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How Much do Music Artists Earn?


Brassica Oleracea
Staff member
Well, I have to first say something along the lines of, "F1r$t p0st3r!"

I went to SOTW today to see if there was any info on a random topic I was interested in and I found a thread that linked to this infographic. It's a chart of what you have to do to make $1160 per month, i.e. minimum wage in the US.


Sell ...

* 143 self-pressed CDs
* 1161 retail CDs, high-end royalty deal
* 1229 album downloads through a name-brand MP3 service (e.g. iTunes)
* 3871 retail CDs, low-end royalty deal
* 12399 track downloads through a name-brand MP3 service (e.g. iTunes)

Streamed (i.e. "have your song listened to") ....

* 849,817 times on Rhapsody
* 1,546,667 times on Last.fm
* 4,549,020 times on Spotify

Erm. That's a few.

Now, I have gone to more than one of the streaming services and have seen things that say something like, "1353 people are listening to this song right now!" or similar, so I think that it's possible that the numbers above for streaming aren't as bad as they appear: say that a song averages 500 hits every 5 minutes. That's 144,000 hits per day and equals about 4.4 million per month (which leads me to believe that this is how the infographic's author came up with those numbers).

It's also obvious that you could be listed on a bunch of streaming websites and you could combine that with any or all of the other things listed above to make a decent amount of $ per month.

There are a couple things not listed:

* Radio play
* Concerts (live or streamed)
* Endorsement deals
* Sale of swag (e.g. t-shirts)

I've mentioned on another thread that I don't particularly like going to concerts because they cost too much for what I feel is an inferior product. However, I can understand that this is how an artist makes most of his money. That's unfortunate for me, because I really can't justify paying more than about $15 to go to a concert.


Kudos to guido at SOTW for pointing out this infographic.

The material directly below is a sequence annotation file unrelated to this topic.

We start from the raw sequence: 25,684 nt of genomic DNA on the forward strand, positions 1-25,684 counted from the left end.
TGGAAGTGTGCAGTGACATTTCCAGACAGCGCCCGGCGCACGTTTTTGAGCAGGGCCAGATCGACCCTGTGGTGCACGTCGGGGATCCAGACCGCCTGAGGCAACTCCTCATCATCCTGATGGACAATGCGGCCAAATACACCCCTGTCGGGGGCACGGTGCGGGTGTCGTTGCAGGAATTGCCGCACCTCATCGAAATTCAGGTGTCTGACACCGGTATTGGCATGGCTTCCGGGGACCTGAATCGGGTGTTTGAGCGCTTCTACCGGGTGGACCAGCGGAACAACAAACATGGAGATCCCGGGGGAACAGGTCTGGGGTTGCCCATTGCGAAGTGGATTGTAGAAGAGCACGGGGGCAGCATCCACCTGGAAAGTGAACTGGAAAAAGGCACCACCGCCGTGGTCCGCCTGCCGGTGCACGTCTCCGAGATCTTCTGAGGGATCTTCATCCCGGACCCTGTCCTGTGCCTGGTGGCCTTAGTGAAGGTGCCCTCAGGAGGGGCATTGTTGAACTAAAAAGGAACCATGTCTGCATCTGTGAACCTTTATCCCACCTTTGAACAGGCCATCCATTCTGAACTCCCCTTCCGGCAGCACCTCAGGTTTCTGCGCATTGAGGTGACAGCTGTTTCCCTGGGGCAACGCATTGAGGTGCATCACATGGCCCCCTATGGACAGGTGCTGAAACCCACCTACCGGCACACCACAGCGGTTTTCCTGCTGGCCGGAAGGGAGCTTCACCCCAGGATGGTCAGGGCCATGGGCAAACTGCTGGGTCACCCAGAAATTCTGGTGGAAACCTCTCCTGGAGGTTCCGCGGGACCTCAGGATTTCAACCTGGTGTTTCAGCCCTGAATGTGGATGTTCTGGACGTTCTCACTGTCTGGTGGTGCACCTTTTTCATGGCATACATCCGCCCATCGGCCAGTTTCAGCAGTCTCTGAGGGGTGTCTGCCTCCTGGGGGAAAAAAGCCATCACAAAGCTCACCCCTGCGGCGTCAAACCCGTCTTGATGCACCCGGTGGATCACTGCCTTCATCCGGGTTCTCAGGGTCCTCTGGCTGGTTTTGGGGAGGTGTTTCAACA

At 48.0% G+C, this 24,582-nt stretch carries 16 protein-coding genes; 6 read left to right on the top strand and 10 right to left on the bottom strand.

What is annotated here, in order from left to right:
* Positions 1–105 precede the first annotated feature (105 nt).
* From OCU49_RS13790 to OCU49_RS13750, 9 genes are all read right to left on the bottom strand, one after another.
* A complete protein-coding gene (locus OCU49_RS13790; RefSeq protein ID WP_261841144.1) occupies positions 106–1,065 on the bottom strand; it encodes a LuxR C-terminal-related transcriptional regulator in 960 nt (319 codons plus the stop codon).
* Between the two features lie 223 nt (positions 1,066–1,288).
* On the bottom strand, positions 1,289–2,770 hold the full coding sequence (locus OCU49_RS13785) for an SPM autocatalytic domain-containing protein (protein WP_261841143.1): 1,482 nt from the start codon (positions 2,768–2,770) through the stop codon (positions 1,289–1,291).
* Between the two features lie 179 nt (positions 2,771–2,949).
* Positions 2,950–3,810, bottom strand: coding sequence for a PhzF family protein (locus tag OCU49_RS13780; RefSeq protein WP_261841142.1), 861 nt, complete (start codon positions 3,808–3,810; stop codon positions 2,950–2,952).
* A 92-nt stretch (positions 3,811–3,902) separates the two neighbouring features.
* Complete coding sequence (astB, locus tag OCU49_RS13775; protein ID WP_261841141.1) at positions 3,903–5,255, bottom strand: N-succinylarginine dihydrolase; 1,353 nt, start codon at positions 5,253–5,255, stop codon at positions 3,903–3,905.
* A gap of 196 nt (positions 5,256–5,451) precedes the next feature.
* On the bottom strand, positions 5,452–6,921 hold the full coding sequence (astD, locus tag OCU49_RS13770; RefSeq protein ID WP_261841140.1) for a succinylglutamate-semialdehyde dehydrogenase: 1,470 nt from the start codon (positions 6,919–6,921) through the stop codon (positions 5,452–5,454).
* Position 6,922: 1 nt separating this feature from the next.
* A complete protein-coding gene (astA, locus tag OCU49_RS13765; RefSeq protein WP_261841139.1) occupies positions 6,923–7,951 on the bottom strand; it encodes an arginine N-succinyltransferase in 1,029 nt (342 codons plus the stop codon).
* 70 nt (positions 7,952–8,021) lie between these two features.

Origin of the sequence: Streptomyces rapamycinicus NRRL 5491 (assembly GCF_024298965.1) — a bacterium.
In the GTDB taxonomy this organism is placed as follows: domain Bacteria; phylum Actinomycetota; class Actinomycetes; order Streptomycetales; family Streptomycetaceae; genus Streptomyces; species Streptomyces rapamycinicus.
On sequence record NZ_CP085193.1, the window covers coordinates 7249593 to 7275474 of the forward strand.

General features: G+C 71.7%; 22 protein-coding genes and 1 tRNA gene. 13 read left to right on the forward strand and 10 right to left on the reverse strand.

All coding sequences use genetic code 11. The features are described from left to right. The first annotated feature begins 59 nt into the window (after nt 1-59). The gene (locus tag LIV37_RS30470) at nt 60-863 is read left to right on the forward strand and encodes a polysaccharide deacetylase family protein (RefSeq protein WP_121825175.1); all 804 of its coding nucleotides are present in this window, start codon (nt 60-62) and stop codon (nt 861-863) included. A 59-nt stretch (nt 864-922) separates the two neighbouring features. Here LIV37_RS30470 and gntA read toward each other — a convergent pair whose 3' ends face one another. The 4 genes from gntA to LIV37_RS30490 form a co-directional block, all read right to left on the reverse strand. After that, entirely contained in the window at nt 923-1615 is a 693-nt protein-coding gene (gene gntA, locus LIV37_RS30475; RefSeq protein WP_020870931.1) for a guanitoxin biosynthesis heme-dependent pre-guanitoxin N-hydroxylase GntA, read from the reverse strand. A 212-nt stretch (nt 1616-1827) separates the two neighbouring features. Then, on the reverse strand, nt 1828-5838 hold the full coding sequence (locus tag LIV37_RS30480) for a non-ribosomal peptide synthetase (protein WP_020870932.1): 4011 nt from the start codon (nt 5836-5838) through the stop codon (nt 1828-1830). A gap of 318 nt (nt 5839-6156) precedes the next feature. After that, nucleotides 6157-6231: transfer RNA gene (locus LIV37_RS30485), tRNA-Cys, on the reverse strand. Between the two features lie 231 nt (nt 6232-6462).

Staff member
Ah, but you are forgetting about all that good non-monetary compensation. Stale sandwiches, cold ziti and the ever present warm foamy beer. Free admission to the event you just played for (just played at a minor league ballgame last night). And don't forget about the always important "exposure".

Seriously, I'm not sure how the under the radar (not national act) full time musicians do it. I can count on four fingers musicians I have known that make enough to support a family and live comfortably in the business. Two of them are prolific songwriters who have written many songs for well known country artists. The third is a bandleader / composer who focuses on the corporate / convention business here in the Chicago area. He will book anything from a solo pianist to a 150 piece orchestra for your event, and if you want to commission a piece for your event, he will write it. The fourth is a Broadway show drummer.

I suppose I could also count some repair guys I know that are outstanding players, but I suspect that their performance income pales in comparison to their repair / store income.


Distinguished Member
Distinguished Member
So the bottom line would be "if you really love music, make it your big-time hobby, not your job". Which also translates to "do it when you feel like it, not because you must".

Ideally you have a 60% job as an investment banker, and fill the rest with gigs to restore your karma. ;-)
I don't know that this will apply to you youngsters, but I found survival 'till sixty-five allowed me to live as an artist (well, maybe without much talent but at least doing nothing other than music). Between my teachers' pension and Social Security I am able to eat, play and stay out of inclement weather - most of the time anyway.